This experiment is worth describing again to make clear just how ambitious it was. The relationship between force and electricity exhibited by piezocrystals can be reversed. If you apply an electrical potential to them, they will compress or expand according to whether the potential is positive or negative. If you apply an alternating potential to them, the crystals will vibrate. In the Sinsky experiment, two bars with piezocrystals glued to their surfaces were placed near each other. The "driving bar," eight inches in diameter and five feet long, was caused to vibrate by energizing the piezocrystals on its surface with an alternating electrical potential. These vibrations were sensed by the second bar-the detector-which was 22 inches in diameter and five feet in length, and weighed approximately 1.5 tons. The means of transmission of the vibrations from one bar to the other was gravitational attraction.
This experiment was extraordinary, for the gravitational field associated with an object that is less than the size of a planet is hard to sense. It was a triumph of experimental science when, in 1798, Cavendish measured the gravitational attraction between two massive lead balls, because the attractive force between them comprised only one 500-millionth of their weight. Now what Sinsky and Weber were doing was detecting the minute changes in the gravitational field caused by the vibration of such a mass-that is, the minute changes in the field caused by the changes in the location of one end of a massive aluminum bar as it "rang." It is not as though the bar was either there or not there, as in the case of the lead balls used by Cavendish; the bar stayed in place and just changed its shape slightly, and that phenomenon was recognizable because it meant that the part of the bar nearest to the detector moved fractionally nearer to and further from the detector with each cycle of vibration.
Incidentally, this force is a change in a gravitational field having the same frequency as the gravitational radiation that Weber's bar was designed to detect-around 1660 Hertz (cycles per second). The force will change with time in the same way as a wave, though this changing gravitational force is not a gravitational wave; gravitational waves cause changes that are transverse to their direction of travel, but this kind of wave, consisting of changes in the force of gravitational attraction, causes changes which are parallel to the direction from which they are coming. Thus, we are not talking about gravitational radiation in this experiment but changes in ordinary gravitational attraction. This force is no different in principle from the force that causes the tides-the changing attraction of the Moon for movable objects on Earth as the Moon changes its position in the sky. Gravitational radiation is, as I will explain in chapter 3, something far more subtle. Nevertheless, Sinsky's experiment was meant to show the sensitivity of Weber's apparatus to any potential gravitational waves.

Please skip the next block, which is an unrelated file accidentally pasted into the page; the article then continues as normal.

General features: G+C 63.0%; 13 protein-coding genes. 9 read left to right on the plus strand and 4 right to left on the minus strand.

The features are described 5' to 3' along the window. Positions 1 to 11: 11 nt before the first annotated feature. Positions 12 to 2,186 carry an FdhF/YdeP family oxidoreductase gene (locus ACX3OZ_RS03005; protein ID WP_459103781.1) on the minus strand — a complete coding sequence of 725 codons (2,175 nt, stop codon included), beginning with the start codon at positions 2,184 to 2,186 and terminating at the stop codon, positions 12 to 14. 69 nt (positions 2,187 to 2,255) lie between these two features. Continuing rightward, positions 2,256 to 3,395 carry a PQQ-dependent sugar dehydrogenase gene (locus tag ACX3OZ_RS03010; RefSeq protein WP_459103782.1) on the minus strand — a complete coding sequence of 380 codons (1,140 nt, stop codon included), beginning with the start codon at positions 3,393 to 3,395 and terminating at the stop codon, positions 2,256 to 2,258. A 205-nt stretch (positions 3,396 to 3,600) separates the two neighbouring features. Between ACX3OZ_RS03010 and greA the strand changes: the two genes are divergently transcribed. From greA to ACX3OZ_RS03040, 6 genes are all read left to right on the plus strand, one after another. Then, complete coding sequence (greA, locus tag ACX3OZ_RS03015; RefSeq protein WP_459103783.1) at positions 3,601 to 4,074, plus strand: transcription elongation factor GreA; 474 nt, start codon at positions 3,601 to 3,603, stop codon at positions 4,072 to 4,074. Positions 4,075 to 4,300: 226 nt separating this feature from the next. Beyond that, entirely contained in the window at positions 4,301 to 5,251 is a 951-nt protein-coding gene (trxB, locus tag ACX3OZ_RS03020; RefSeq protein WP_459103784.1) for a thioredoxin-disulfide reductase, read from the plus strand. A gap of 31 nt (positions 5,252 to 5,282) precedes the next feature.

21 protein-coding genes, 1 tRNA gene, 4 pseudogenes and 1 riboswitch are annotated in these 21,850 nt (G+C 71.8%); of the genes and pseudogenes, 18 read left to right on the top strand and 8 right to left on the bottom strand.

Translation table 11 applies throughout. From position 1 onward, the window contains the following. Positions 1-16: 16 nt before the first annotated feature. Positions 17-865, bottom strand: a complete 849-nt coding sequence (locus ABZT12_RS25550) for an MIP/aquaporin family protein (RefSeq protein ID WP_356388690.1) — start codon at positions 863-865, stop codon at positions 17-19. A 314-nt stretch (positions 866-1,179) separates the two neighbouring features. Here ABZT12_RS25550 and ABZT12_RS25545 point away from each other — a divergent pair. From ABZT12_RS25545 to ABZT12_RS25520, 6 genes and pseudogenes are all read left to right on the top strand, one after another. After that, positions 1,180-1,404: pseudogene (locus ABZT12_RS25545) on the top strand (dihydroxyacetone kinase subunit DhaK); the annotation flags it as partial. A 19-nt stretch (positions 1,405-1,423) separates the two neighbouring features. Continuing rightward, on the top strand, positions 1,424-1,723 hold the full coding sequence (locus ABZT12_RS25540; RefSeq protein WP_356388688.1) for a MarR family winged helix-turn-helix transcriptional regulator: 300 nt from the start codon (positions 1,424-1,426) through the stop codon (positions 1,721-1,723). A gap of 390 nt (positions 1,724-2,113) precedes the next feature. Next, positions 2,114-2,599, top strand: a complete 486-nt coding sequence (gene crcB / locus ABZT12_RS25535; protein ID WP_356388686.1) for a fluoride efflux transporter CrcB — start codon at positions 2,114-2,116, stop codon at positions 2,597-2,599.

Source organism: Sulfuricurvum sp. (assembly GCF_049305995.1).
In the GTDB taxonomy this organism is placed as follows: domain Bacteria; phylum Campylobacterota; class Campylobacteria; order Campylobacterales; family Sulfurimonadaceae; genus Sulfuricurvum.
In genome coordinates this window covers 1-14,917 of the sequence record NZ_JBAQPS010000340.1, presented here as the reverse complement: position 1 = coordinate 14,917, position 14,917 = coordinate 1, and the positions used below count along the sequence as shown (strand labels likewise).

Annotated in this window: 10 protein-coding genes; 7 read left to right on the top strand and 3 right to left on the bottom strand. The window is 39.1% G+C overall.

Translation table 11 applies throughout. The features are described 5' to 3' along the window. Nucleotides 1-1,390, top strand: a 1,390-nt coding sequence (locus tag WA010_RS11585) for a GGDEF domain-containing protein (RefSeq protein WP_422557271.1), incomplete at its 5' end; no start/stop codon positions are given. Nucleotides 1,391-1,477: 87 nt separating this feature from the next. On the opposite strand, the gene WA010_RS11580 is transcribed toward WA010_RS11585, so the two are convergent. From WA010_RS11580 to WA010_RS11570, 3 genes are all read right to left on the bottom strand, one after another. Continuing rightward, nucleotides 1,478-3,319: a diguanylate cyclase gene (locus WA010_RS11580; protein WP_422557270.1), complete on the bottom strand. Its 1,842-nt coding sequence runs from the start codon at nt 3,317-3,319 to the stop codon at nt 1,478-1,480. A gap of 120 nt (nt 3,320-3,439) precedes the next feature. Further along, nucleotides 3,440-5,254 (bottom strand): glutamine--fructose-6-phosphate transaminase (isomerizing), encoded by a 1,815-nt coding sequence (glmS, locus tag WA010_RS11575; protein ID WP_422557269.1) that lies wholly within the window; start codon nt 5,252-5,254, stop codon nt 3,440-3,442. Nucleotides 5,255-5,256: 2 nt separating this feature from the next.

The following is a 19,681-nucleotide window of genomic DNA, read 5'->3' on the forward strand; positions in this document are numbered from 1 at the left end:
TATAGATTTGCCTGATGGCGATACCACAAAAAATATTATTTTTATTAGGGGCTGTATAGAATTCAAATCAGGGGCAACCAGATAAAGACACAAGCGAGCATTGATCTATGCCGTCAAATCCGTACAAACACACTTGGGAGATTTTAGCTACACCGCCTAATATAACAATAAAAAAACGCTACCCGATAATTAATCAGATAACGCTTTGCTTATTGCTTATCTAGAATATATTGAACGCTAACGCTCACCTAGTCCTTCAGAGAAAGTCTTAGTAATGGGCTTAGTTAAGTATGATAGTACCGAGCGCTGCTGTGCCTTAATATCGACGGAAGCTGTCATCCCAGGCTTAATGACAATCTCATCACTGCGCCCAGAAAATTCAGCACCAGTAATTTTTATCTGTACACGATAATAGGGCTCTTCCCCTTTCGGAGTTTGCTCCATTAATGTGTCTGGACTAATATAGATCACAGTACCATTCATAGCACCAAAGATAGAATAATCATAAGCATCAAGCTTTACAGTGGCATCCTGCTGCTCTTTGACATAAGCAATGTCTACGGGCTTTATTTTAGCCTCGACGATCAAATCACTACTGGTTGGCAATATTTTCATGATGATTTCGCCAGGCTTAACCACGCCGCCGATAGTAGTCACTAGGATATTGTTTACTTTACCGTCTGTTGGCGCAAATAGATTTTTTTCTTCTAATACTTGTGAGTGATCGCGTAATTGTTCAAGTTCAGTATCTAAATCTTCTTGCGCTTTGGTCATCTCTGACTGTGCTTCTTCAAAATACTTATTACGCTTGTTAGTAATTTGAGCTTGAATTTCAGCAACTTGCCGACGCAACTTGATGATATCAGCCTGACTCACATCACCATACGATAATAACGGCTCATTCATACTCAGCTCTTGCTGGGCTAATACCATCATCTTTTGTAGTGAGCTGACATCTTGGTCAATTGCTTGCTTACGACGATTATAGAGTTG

Compared with the strains induced in the second bar, the driven bar's vibrations were very large. The second bar, it was calculated, was seeing strains on the order of [10.sup.-16] in response to strains in the first bar of [10.sup.-4] or so (which is about one-tenth of a millimeter). In other words, the secondary vibrations were about 100,000 million times smaller than the first (the first strain x [10.sup.-11]). But that result, of course, is exactly what was wanted if this experiment were to demonstrate that the second bar could indeed detect the tiny effect of gravitational waves.
Even this calibration experiment was an exciting business. The first bar had to be caused to vibrate so hard that the piezocrystals often fell off, and it heated itself though its own vibrations. The vibrating bar was also enclosed in a vacuum chamber to try to get rid of any nongravitational sources of disturbance transmitting themselves to the first bar. If vibrations were transmitted through the air, the floor of the laboratory, the housings of the bars, or some kind of coupled electrical or magnetic forces, then nothing would be proved. Below, I will discuss how Weber and Sinsky tried to show that their experiment was sound and that none of these other couplings were taking place.